I had an interesting experience as an "American" abroad this past weekend. My Brussel's host and I somehow got invited to a celebration of US Independence Day held by the US Embassy in Brussels at the Hilton Hotel on Friday Night and to a celebration at the Brussels American School on Saturday.
As a San Francisco girl I sometimes have difficulty with the kind of patriotism one often sees at these kinds of events, but I found myself genuinely touched. I took a photo of a man who'd had his face painted at the very family-friendly BBQ event on Saturday (featuring a great blues band and country line dancers). His face was covered in red and white tripes and a blue field with white stars. He also had the word "VOTE!" painted on his forehead. When I'd taken the picture he said very seriously, "Now, are you registered to vote with your absentee ballot?" It was all quite lovely.
Then again, the night before, the US Charge d'Affaires to Brussels had begun his remarks by saying, "When our company...uh...I mean country...was founded..." and I couldn't help thinking of both Halliburton and the CIA (nicknamed "The Company").
There is a spray painted image in several places in our neighborhood in Brussels (Ixelles): Uncle Sam, in his typical finger-pointing "I Want You! for the US Army" pose, but instead, underneath it reads "I Love You!"
This for me evokes the many contradictions of being an "American" abroad. But I guess I've always been living with this kind of dual identity: I was born in Australia so my European American father could "avoid the draft" for the war in Vietnam (his father, my grandfather, had been an officer in the OSS); and my step-father, a fourth-generation Chinese American, had served as an officer in the US War in Vietnam. On my two visits to Vietnam, I could not stop thinking about these contradictory heritages.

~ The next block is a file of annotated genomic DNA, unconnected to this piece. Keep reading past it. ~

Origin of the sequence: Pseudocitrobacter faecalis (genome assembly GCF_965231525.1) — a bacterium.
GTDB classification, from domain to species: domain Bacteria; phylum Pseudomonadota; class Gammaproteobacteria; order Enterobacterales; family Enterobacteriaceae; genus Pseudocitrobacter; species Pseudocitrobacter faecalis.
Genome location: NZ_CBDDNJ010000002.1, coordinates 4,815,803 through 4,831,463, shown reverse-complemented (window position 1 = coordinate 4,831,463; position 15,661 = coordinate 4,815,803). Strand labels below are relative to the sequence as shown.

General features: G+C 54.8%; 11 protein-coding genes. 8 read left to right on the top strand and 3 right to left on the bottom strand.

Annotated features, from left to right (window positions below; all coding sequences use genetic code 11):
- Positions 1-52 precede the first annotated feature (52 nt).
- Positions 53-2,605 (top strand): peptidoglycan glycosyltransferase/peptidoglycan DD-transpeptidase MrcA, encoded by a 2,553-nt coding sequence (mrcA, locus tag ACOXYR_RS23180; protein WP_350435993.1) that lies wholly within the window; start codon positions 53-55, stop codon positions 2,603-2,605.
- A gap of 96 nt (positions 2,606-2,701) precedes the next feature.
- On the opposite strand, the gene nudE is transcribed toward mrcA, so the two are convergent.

Now, my European American former-hippie dad has become rather conservative, while my Chinese American step-father resents the hypocrisy of the leaders who sent him to war as an idealistic young man and then made poor decisions that cost so many of his comrades their lives and then cost him respect and care when he came home. Last year I told his cousin, who directed a documentary ("Maya Lin: A Strong Clear Vision") about the Vietnam Veterans Memorial, that my step-father had served in the war (they'd been out of touch for over Protected content . After I told her, she made a point of thanking him for his service to this country. He told me she was the first person to have ever done so since his return.
This Independence Day, celebrated abroad, I asked myself, what does it mean to be an "American" for me? Somehow, I think it means accepting all these contradictions, and also being both "proud" of and questioning of them at the same time.